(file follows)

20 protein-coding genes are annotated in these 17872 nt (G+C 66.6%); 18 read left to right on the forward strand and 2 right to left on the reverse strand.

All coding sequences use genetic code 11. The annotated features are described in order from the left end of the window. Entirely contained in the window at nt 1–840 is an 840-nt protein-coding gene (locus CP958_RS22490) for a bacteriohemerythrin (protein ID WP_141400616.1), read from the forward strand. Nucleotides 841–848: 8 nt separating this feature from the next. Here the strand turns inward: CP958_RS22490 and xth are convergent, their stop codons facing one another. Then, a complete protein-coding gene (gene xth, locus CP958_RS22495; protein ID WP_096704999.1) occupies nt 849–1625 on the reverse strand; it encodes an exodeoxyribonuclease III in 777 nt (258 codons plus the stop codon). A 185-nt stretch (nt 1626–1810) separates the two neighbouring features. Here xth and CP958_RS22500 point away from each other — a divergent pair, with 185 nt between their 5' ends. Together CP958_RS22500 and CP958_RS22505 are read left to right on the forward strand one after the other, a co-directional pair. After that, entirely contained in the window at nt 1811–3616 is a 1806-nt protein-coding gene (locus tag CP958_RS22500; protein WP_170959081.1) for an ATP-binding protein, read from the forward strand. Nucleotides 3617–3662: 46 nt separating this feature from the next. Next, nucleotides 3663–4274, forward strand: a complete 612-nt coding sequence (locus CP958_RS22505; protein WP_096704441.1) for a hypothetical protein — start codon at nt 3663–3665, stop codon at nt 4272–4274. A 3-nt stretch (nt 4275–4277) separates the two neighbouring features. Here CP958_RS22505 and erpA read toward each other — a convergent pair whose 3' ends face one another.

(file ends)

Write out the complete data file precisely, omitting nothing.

20 protein-coding genes are annotated in these 17872 nt (G+C 66.6%); 18 read left to right on the forward strand and 2 right to left on the reverse strand.

All coding sequences use genetic code 11. The annotated features are described in order from the left end of the window. Entirely contained in the window at nt 1–840 is an 840-nt protein-coding gene (locus CP958_RS22490) for a bacteriohemerythrin (protein ID WP_141400616.1), read from the forward strand. Nucleotides 841–848: 8 nt separating this feature from the next. Here the strand turns inward: CP958_RS22490 and xth are convergent, their stop codons facing one another. Then, a complete protein-coding gene (gene xth, locus CP958_RS22495; protein ID WP_096704999.1) occupies nt 849–1625 on the reverse strand; it encodes an exodeoxyribonuclease III in 777 nt (258 codons plus the stop codon). A 185-nt stretch (nt 1626–1810) separates the two neighbouring features. Here xth and CP958_RS22500 point away from each other — a divergent pair, with 185 nt between their 5' ends. Together CP958_RS22500 and CP958_RS22505 are read left to right on the forward strand one after the other, a co-directional pair. After that, entirely contained in the window at nt 1811–3616 is a 1806-nt protein-coding gene (locus tag CP958_RS22500; protein WP_170959081.1) for an ATP-binding protein, read from the forward strand. Nucleotides 3617–3662: 46 nt separating this feature from the next. Next, nucleotides 3663–4274, forward strand: a complete 612-nt coding sequence (locus CP958_RS22505; protein WP_096704441.1) for a hypothetical protein — start codon at nt 3663–3665, stop codon at nt 4272–4274. A 3-nt stretch (nt 4275–4277) separates the two neighbouring features. Here CP958_RS22505 and erpA read toward each other — a convergent pair whose 3' ends face one another.